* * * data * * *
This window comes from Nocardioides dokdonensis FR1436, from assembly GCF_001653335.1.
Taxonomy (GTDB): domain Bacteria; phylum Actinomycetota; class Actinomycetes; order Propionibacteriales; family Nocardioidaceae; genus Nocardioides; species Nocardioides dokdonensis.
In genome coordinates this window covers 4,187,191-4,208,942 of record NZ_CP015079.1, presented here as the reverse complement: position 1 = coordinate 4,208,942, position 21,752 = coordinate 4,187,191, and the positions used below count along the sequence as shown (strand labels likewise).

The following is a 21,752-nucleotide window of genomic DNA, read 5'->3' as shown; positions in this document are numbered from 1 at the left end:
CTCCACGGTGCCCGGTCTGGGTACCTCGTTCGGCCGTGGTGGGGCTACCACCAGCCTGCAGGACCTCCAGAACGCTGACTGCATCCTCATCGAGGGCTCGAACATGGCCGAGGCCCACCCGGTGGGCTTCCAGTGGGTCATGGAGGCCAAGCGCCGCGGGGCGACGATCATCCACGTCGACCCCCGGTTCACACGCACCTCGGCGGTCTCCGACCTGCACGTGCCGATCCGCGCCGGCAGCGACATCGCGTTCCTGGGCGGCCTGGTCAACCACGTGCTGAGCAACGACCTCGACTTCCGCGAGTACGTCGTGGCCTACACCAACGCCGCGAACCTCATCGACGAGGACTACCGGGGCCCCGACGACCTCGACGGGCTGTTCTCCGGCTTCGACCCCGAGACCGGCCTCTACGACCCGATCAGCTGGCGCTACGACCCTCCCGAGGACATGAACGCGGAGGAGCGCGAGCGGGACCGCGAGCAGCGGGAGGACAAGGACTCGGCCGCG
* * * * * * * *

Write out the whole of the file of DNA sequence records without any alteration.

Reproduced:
This window comes from Nocardioides dokdonensis FR1436, from assembly GCF_001653335.1.
Taxonomy (GTDB): domain Bacteria; phylum Actinomycetota; class Actinomycetes; order Propionibacteriales; family Nocardioidaceae; genus Nocardioides; species Nocardioides dokdonensis.
In genome coordinates this window covers 4,187,191-4,208,942 of record NZ_CP015079.1, presented here as the reverse complement: position 1 = coordinate 4,208,942, position 21,752 = coordinate 4,187,191, and the positions used below count along the sequence as shown (strand labels likewise).

The following is a 21,752-nucleotide window of genomic DNA, read 5'->3' as shown; positions in this document are numbered from 1 at the left end:
CTCCACGGTGCCCGGTCTGGGTACCTCGTTCGGCCGTGGTGGGGCTACCACCAGCCTGCAGGACCTCCAGAACGCTGACTGCATCCTCATCGAGGGCTCGAACATGGCCGAGGCCCACCCGGTGGGCTTCCAGTGGGTCATGGAGGCCAAGCGCCGCGGGGCGACGATCATCCACGTCGACCCCCGGTTCACACGCACCTCGGCGGTCTCCGACCTGCACGTGCCGATCCGCGCCGGCAGCGACATCGCGTTCCTGGGCGGCCTGGTCAACCACGTGCTGAGCAACGACCTCGACTTCCGCGAGTACGTCGTGGCCTACACCAACGCCGCGAACCTCATCGACGAGGACTACCGGGGCCCCGACGACCTCGACGGGCTGTTCTCCGGCTTCGACCCCGAGACCGGCCTCTACGACCCGATCAGCTGGCGCTACGACCCTCCCGAGGACATGAACGCGGAGGAGCGCGAGCGGGACCGCGAGCAGCGGGAGGACAAGGACTCGGCCGCG